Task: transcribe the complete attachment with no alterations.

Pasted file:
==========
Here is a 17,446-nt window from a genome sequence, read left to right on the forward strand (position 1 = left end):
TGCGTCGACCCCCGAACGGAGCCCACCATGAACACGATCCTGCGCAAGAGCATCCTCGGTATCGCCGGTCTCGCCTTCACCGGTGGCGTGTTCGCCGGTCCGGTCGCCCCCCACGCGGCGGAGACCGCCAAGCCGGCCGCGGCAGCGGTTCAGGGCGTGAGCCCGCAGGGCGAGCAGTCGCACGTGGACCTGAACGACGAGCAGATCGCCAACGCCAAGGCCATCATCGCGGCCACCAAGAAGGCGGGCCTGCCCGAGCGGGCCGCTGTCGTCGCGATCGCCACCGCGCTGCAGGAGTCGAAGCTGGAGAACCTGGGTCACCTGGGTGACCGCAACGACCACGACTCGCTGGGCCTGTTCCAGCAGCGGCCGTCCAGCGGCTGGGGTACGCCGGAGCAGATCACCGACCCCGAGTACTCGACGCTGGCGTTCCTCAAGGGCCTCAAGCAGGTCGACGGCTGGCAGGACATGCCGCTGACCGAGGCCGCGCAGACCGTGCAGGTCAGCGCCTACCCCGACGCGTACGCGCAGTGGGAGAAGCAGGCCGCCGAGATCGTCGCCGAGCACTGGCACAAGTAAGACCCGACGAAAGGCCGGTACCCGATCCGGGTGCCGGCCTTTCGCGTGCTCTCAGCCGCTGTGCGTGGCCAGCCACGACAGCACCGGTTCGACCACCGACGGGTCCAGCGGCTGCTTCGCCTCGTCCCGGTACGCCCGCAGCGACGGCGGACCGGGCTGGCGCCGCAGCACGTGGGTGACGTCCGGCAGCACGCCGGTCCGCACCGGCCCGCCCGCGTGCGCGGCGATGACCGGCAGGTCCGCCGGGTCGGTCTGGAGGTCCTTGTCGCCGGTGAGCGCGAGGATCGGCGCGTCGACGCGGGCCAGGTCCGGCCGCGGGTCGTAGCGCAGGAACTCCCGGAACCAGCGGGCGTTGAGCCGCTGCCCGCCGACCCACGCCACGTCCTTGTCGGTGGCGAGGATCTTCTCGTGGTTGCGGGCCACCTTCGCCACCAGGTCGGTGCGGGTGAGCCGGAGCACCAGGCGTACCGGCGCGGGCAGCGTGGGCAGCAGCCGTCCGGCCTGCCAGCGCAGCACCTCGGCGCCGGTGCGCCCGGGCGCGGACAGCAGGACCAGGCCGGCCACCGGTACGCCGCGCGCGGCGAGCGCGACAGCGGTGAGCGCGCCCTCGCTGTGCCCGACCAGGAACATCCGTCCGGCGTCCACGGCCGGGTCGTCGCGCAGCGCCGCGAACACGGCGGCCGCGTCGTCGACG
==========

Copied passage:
Here is a 17,446-nt window from a genome sequence, read left to right on the forward strand (position 1 = left end):
TGCGTCGACCCCCGAACGGAGCCCACCATGAACACGATCCTGCGCAAGAGCATCCTCGGTATCGCCGGTCTCGCCTTCACCGGTGGCGTGTTCGCCGGTCCGGTCGCCCCCCACGCGGCGGAGACCGCCAAGCCGGCCGCGGCAGCGGTTCAGGGCGTGAGCCCGCAGGGCGAGCAGTCGCACGTGGACCTGAACGACGAGCAGATCGCCAACGCCAAGGCCATCATCGCGGCCACCAAGAAGGCGGGCCTGCCCGAGCGGGCCGCTGTCGTCGCGATCGCCACCGCGCTGCAGGAGTCGAAGCTGGAGAACCTGGGTCACCTGGGTGACCGCAACGACCACGACTCGCTGGGCCTGTTCCAGCAGCGGCCGTCCAGCGGCTGGGGTACGCCGGAGCAGATCACCGACCCCGAGTACTCGACGCTGGCGTTCCTCAAGGGCCTCAAGCAGGTCGACGGCTGGCAGGACATGCCGCTGACCGAGGCCGCGCAGACCGTGCAGGTCAGCGCCTACCCCGACGCGTACGCGCAGTGGGAGAAGCAGGCCGCCGAGATCGTCGCCGAGCACTGGCACAAGTAAGACCCGACGAAAGGCCGGTACCCGATCCGGGTGCCGGCCTTTCGCGTGCTCTCAGCCGCTGTGCGTGGCCAGCCACGACAGCACCGGTTCGACCACCGACGGGTCCAGCGGCTGCTTCGCCTCGTCCCGGTACGCCCGCAGCGACGGCGGACCGGGCTGGCGCCGCAGCACGTGGGTGACGTCCGGCAGCACGCCGGTCCGCACCGGCCCGCCCGCGTGCGCGGCGATGACCGGCAGGTCCGCCGGGTCGGTCTGGAGGTCCTTGTCGCCGGTGAGCGCGAGGATCGGCGCGTCGACGCGGGCCAGGTCCGGCCGCGGGTCGTAGCGCAGGAACTCCCGGAACCAGCGGGCGTTGAGCCGCTGCCCGCCGACCCACGCCACGTCCTTGTCGGTGGCGAGGATCTTCTCGTGGTTGCGGGCCACCTTCGCCACCAGGTCGGTGCGGGTGAGCCGGAGCACCAGGCGTACCGGCGCGGGCAGCGTGGGCAGCAGCCGTCCGGCCTGCCAGCGCAGCACCTCGGCGCCGGTGCGCCCGGGCGCGGACAGCAGGACCAGGCCGGCCACCGGTACGCCGCGCGCGGCGAGCGCGACAGCGGTGAGCGCGCCCTCGCTGTGCCCGACCAGGAACATCCGTCCGGCGTCCACGGCCGGGTCGTCGCGCAGCGCCGCGAACACGGCGGCCGCGTCGTCGACG